Simulating the effects of environmental and market variability on fishing industry structure
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Simulating the effects of environmental and market variability on fishing industry structure

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  • Journal Title:
    Ecological Economics
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    An Agent-Based Model comprising a fish stock, a fishing fleet and a fish market is used to investigate the combined effects of environmental and market variability on the structure of a fishery. Over 15-year simulations, agents make daily fishing decisions and annual entry, exit, and investment decisions based on the fishery's past economic outcomes and their individual risk preferences and opportunity costs (e.g., an alternative source of income). Environmental variability is simulated through fishing success variability while market variability is simulated through changes in the elasticity of the demand curve (i.e., the responsiveness of market prices to changes in daily landings). Our findings indicate that changes in variability lead to changes in economic and biological conditions of the fishery by influencing the composition of risk preferences within the fleet. Counter to expectations, market stability did not dampen the negative impacts of environmental variability but rather stimulated over-investment and increased harvesting by a small number of risk-seeking fishers. Results from this research suggest that climate-driven increases in fisheries variability, coupled with increases in market integration that act to reduce local price signals, may lead to inefficient investments and reduced fishery resources.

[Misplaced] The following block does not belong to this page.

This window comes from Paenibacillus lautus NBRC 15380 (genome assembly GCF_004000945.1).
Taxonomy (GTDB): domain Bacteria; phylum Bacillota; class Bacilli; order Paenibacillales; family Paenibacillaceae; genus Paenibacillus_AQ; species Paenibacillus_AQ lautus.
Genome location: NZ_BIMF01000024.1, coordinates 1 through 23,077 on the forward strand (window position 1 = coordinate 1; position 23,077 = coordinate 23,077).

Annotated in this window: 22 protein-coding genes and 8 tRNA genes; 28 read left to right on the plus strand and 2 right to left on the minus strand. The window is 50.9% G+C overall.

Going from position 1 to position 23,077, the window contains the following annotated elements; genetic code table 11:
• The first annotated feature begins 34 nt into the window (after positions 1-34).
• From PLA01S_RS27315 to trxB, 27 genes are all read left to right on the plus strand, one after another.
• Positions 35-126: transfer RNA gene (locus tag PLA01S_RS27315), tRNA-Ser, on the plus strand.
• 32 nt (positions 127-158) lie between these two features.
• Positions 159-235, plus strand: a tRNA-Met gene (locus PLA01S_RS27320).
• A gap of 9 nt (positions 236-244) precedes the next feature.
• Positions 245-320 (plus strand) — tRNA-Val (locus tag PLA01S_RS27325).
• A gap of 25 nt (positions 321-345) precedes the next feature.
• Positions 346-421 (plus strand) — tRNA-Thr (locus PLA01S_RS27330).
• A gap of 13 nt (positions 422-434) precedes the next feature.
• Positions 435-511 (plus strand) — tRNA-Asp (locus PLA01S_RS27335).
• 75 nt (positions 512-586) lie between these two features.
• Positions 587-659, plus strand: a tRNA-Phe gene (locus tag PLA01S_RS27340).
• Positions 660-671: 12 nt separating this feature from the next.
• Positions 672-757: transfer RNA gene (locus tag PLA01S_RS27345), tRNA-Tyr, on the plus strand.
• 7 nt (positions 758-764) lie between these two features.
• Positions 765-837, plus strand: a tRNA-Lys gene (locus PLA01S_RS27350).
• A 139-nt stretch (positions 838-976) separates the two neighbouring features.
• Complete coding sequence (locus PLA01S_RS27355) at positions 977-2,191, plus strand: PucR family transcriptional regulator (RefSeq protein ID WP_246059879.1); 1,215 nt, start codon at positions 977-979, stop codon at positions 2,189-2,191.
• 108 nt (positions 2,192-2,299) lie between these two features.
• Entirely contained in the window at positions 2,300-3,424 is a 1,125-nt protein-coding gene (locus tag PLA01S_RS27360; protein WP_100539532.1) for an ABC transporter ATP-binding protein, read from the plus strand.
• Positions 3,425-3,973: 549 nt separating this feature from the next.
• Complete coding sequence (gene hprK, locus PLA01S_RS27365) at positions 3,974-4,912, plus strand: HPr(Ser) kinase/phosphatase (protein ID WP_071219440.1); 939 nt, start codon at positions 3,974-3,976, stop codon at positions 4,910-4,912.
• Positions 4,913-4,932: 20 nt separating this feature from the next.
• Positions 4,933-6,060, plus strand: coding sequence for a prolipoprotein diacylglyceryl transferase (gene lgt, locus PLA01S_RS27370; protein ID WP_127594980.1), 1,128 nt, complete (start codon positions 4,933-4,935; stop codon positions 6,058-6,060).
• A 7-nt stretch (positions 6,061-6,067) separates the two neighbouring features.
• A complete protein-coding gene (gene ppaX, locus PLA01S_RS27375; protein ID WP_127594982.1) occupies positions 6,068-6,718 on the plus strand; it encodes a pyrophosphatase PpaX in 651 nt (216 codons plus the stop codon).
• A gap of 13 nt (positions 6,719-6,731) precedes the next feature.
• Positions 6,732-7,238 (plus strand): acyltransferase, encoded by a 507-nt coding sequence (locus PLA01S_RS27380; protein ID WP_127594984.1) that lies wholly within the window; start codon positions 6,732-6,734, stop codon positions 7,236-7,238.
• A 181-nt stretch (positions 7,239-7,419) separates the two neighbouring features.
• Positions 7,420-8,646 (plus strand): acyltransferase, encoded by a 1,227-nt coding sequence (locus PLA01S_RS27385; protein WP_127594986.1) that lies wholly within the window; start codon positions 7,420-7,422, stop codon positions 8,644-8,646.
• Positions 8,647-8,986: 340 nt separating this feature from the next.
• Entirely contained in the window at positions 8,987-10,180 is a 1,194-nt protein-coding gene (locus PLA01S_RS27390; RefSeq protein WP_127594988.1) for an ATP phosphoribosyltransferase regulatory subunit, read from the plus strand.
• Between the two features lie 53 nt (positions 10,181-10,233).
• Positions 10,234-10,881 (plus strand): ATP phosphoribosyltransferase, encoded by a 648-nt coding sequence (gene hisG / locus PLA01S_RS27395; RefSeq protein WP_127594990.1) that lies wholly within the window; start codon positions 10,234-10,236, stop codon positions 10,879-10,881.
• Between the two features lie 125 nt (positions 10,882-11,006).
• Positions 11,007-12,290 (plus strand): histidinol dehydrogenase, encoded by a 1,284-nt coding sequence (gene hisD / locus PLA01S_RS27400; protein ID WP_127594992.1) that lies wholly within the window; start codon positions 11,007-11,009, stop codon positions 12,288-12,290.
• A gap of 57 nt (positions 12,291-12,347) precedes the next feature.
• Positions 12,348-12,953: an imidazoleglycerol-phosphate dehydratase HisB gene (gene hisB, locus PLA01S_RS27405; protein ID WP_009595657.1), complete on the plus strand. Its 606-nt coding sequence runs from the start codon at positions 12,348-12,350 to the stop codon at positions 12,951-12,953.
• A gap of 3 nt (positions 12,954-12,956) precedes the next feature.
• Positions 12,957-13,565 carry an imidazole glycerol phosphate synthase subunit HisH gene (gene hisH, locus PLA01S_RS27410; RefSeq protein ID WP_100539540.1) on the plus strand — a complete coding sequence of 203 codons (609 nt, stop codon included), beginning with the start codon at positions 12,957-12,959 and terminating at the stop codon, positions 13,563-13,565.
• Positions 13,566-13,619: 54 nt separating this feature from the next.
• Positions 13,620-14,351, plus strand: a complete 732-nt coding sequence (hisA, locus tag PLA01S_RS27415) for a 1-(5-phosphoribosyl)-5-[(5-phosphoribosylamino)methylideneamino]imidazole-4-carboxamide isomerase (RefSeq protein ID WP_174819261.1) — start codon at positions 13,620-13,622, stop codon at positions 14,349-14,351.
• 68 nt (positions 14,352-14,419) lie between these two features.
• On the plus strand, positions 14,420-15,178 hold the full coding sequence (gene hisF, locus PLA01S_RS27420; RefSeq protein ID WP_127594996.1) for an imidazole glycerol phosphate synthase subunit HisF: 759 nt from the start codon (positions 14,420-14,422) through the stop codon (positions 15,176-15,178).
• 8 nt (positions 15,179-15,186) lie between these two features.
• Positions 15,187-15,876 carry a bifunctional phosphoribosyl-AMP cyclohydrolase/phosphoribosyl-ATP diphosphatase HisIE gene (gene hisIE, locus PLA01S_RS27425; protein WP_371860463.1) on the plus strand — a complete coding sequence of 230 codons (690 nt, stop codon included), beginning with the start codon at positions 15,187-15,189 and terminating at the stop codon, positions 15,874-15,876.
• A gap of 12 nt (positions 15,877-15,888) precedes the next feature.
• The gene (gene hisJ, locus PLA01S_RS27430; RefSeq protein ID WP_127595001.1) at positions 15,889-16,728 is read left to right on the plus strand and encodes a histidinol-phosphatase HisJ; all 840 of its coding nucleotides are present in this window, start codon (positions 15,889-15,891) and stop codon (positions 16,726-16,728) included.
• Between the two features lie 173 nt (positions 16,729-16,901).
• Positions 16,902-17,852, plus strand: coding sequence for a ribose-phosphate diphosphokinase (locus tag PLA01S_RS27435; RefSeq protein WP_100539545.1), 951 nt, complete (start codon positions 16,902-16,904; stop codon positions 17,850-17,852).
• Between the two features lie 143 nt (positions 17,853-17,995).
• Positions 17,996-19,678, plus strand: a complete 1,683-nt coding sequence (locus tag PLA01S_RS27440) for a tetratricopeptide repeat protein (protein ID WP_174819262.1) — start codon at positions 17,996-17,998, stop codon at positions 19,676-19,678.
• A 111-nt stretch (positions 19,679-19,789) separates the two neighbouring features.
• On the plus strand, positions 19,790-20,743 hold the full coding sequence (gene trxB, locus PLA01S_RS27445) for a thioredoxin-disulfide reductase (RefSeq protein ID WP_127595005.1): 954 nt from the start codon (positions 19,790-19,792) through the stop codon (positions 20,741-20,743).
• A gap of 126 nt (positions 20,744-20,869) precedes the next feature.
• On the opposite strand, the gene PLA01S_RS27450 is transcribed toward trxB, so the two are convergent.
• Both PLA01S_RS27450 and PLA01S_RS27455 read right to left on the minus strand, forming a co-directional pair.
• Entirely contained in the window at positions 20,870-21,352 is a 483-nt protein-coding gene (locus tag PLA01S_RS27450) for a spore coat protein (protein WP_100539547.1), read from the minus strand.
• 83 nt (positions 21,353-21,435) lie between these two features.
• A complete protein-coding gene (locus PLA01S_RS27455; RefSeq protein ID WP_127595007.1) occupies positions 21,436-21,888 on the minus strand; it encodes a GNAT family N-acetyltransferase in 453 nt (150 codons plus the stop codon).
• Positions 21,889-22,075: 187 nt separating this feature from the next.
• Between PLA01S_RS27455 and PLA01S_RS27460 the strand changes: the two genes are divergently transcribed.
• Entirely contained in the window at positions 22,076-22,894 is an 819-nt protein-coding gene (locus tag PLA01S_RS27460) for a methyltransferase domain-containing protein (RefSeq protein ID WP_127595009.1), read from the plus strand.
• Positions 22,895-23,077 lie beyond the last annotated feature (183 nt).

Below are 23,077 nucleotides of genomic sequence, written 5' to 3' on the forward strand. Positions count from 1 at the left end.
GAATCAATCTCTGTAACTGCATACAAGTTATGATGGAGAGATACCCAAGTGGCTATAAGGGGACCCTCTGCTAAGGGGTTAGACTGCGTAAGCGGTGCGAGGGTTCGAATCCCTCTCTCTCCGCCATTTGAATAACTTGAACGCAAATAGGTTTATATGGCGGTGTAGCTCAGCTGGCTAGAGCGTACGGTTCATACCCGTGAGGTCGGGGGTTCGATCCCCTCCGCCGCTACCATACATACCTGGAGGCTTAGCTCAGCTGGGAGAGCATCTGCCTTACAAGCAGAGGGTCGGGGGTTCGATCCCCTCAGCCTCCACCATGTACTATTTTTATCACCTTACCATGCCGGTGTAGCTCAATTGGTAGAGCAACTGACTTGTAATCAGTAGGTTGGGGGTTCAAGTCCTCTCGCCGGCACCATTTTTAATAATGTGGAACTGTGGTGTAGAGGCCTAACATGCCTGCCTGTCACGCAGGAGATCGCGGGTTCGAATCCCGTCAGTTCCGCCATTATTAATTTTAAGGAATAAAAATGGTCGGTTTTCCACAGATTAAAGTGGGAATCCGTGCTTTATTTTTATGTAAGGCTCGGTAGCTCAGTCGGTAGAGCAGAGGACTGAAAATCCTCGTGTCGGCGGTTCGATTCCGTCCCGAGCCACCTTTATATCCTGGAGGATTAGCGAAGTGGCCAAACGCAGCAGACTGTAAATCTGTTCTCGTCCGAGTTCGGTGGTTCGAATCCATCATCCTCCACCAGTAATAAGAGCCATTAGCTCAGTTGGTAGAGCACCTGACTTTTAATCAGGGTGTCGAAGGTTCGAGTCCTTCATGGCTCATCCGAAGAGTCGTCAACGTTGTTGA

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    Ecological Economics, 174, 106687
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    Accepted Manuscript
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